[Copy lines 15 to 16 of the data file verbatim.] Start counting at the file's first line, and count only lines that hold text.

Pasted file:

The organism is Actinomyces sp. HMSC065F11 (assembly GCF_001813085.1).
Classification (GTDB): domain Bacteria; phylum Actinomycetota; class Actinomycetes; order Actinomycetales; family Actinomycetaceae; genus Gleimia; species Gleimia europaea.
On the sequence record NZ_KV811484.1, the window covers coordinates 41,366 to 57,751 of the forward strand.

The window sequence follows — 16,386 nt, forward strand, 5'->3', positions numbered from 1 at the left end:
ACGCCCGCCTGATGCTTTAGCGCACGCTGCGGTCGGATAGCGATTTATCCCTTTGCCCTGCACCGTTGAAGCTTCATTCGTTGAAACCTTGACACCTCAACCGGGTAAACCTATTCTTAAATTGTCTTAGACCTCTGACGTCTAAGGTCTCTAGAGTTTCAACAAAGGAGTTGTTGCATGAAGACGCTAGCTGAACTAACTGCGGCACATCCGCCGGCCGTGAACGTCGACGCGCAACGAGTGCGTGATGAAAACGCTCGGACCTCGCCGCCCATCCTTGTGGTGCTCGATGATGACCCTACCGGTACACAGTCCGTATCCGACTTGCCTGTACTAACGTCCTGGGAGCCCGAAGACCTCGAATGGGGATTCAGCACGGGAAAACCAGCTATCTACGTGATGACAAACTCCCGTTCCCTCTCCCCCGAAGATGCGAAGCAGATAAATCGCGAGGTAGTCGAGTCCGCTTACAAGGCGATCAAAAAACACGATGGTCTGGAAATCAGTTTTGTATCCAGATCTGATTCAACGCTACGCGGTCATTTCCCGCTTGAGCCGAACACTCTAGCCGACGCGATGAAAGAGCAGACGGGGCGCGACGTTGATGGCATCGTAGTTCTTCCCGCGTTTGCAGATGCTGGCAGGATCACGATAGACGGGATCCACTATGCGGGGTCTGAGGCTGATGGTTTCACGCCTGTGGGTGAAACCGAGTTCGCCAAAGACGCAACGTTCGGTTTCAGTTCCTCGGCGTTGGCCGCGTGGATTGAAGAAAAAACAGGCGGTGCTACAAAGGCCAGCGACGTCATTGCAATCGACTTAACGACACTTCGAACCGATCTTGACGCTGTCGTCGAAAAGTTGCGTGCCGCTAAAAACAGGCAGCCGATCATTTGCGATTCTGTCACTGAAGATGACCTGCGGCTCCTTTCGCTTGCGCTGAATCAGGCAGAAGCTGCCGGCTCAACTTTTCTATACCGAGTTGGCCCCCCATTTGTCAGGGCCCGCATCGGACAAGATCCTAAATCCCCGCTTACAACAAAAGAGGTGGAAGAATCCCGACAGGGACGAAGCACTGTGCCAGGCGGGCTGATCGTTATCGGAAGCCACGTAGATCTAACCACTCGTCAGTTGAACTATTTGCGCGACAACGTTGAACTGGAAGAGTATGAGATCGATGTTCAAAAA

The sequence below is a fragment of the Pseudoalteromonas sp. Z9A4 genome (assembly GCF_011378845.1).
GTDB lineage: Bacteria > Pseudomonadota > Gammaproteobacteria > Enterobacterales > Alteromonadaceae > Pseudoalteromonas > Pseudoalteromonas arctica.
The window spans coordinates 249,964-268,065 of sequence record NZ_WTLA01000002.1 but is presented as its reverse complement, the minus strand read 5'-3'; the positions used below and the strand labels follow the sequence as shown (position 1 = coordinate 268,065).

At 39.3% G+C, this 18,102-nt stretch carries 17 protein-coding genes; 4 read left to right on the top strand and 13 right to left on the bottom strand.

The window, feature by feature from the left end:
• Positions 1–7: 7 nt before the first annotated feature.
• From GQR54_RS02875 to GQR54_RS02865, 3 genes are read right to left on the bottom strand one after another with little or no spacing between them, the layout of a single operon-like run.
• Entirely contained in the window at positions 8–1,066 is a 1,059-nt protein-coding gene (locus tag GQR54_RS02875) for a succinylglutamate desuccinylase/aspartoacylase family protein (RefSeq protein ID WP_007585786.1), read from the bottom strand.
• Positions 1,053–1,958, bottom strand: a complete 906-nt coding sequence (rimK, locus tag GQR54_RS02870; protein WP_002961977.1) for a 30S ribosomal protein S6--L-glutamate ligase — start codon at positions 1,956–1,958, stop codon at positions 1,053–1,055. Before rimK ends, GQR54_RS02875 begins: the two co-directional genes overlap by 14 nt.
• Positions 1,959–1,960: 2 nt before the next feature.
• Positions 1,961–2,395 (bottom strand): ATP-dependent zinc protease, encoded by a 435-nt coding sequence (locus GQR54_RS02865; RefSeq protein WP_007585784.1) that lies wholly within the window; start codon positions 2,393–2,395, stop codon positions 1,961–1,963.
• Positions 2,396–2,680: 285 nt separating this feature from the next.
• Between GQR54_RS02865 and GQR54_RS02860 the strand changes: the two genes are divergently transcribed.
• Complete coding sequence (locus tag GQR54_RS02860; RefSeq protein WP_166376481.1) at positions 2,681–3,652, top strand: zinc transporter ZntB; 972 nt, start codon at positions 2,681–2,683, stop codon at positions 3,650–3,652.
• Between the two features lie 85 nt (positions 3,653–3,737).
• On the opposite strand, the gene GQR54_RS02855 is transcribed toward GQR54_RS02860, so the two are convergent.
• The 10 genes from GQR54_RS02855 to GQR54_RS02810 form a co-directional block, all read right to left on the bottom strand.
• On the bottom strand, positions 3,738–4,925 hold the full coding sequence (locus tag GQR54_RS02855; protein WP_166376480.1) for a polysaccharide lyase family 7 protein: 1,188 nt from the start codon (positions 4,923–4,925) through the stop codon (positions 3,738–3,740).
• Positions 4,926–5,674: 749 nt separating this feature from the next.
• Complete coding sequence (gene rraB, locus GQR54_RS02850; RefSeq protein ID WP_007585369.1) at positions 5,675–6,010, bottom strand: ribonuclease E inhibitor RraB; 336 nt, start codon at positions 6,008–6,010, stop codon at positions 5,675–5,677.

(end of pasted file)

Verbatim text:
• Positions 1,959–1,960: 2 nt before the next feature.
• Positions 1,961–2,395 (bottom strand): ATP-dependent zinc protease, encoded by a 435-nt coding sequence (locus GQR54_RS02865; RefSeq protein WP_007585784.1) that lies wholly within the window; start codon positions 2,393–2,395, stop codon positions 1,961–1,963.